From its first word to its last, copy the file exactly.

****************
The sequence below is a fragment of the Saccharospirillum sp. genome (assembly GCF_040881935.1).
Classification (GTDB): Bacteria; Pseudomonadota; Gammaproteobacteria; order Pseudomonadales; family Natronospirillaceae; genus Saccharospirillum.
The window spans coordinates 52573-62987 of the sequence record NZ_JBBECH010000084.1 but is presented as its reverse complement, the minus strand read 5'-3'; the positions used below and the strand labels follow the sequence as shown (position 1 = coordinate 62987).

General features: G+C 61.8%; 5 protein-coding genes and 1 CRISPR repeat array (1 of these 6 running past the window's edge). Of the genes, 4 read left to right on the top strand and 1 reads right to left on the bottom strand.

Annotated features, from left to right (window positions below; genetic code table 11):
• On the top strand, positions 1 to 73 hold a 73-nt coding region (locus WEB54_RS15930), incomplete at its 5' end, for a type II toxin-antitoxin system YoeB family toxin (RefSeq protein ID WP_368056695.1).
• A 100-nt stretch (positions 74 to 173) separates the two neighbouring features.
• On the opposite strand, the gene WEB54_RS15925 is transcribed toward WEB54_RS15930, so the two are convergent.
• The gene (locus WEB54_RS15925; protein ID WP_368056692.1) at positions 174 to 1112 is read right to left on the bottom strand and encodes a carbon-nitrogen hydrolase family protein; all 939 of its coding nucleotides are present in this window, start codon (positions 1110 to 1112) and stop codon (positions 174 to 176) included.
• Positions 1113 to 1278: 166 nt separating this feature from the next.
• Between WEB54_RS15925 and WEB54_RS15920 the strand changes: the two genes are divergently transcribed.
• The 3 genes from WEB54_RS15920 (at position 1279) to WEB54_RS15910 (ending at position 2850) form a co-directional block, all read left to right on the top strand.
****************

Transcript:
The sequence below is a fragment of the Saccharospirillum sp. genome (assembly GCF_040881935.1).
Classification (GTDB): Bacteria; Pseudomonadota; Gammaproteobacteria; order Pseudomonadales; family Natronospirillaceae; genus Saccharospirillum.
The window spans coordinates 52573-62987 of the sequence record NZ_JBBECH010000084.1 but is presented as its reverse complement, the minus strand read 5'-3'; the positions used below and the strand labels follow the sequence as shown (position 1 = coordinate 62987).

General features: G+C 61.8%; 5 protein-coding genes and 1 CRISPR repeat array (1 of these 6 running past the window's edge). Of the genes, 4 read left to right on the top strand and 1 reads right to left on the bottom strand.

Annotated features, from left to right (window positions below; genetic code table 11):
• On the top strand, positions 1 to 73 hold a 73-nt coding region (locus WEB54_RS15930), incomplete at its 5' end, for a type II toxin-antitoxin system YoeB family toxin (RefSeq protein ID WP_368056695.1).
• A 100-nt stretch (positions 74 to 173) separates the two neighbouring features.
• On the opposite strand, the gene WEB54_RS15925 is transcribed toward WEB54_RS15930, so the two are convergent.
• The gene (locus WEB54_RS15925; protein ID WP_368056692.1) at positions 174 to 1112 is read right to left on the bottom strand and encodes a carbon-nitrogen hydrolase family protein; all 939 of its coding nucleotides are present in this window, start codon (positions 1110 to 1112) and stop codon (positions 174 to 176) included.
• Positions 1113 to 1278: 166 nt separating this feature from the next.
• Between WEB54_RS15925 and WEB54_RS15920 the strand changes: the two genes are divergently transcribed.
• The 3 genes from WEB54_RS15920 (at position 1279) to WEB54_RS15910 (ending at position 2850) form a co-directional block, all read left to right on the top strand.